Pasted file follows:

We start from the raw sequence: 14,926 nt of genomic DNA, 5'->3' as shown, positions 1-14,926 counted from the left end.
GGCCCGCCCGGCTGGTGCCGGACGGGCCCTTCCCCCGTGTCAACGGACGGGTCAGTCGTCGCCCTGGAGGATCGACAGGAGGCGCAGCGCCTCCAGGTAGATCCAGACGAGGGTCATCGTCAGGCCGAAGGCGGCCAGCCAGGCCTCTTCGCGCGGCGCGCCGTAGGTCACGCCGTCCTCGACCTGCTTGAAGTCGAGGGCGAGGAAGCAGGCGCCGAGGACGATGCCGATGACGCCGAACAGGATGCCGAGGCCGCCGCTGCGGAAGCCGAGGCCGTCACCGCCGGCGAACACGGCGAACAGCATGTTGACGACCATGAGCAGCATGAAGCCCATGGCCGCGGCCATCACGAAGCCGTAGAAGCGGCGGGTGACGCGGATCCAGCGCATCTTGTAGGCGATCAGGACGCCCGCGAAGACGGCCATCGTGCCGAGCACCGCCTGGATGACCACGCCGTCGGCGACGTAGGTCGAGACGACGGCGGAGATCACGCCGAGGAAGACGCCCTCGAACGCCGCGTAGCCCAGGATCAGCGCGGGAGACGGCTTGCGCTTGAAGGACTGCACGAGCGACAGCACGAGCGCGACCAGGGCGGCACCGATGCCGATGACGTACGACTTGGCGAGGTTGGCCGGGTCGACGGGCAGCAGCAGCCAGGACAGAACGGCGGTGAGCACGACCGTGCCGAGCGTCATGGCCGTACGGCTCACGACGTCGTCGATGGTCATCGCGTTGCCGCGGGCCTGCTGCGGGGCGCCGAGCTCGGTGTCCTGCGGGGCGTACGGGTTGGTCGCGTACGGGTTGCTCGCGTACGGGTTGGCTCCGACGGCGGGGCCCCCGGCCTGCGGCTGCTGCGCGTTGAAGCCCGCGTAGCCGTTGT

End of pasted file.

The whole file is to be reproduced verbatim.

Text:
We start from the raw sequence: 14,926 nt of genomic DNA, 5'->3' as shown, positions 1-14,926 counted from the left end.
GGCCCGCCCGGCTGGTGCCGGACGGGCCCTTCCCCCGTGTCAACGGACGGGTCAGTCGTCGCCCTGGAGGATCGACAGGAGGCGCAGCGCCTCCAGGTAGATCCAGACGAGGGTCATCGTCAGGCCGAAGGCGGCCAGCCAGGCCTCTTCGCGCGGCGCGCCGTAGGTCACGCCGTCCTCGACCTGCTTGAAGTCGAGGGCGAGGAAGCAGGCGCCGAGGACGATGCCGATGACGCCGAACAGGATGCCGAGGCCGCCGCTGCGGAAGCCGAGGCCGTCACCGCCGGCGAACACGGCGAACAGCATGTTGACGACCATGAGCAGCATGAAGCCCATGGCCGCGGCCATCACGAAGCCGTAGAAGCGGCGGGTGACGCGGATCCAGCGCATCTTGTAGGCGATCAGGACGCCCGCGAAGACGGCCATCGTGCCGAGCACCGCCTGGATGACCACGCCGTCGGCGACGTAGGTCGAGACGACGGCGGAGATCACGCCGAGGAAGACGCCCTCGAACGCCGCGTAGCCCAGGATCAGCGCGGGAGACGGCTTGCGCTTGAAGGACTGCACGAGCGACAGCACGAGCGCGACCAGGGCGGCACCGATGCCGATGACGTACGACTTGGCGAGGTTGGCCGGGTCGACGGGCAGCAGCAGCCAGGACAGAACGGCGGTGAGCACGACCGTGCCGAGCGTCATGGCCGTACGGCTCACGACGTCGTCGATGGTCATCGCGTTGCCGCGGGCCTGCTGCGGGGCGCCGAGCTCGGTGTCCTGCGGGGCGTACGGGTTGGTCGCGTACGGGTTGCTCGCGTACGGGTTGGCTCCGACGGCGGGGCCCCCGGCCTGCGGCTGCTGCGCGTTGAAGCCCGCGTAGCCGTTGT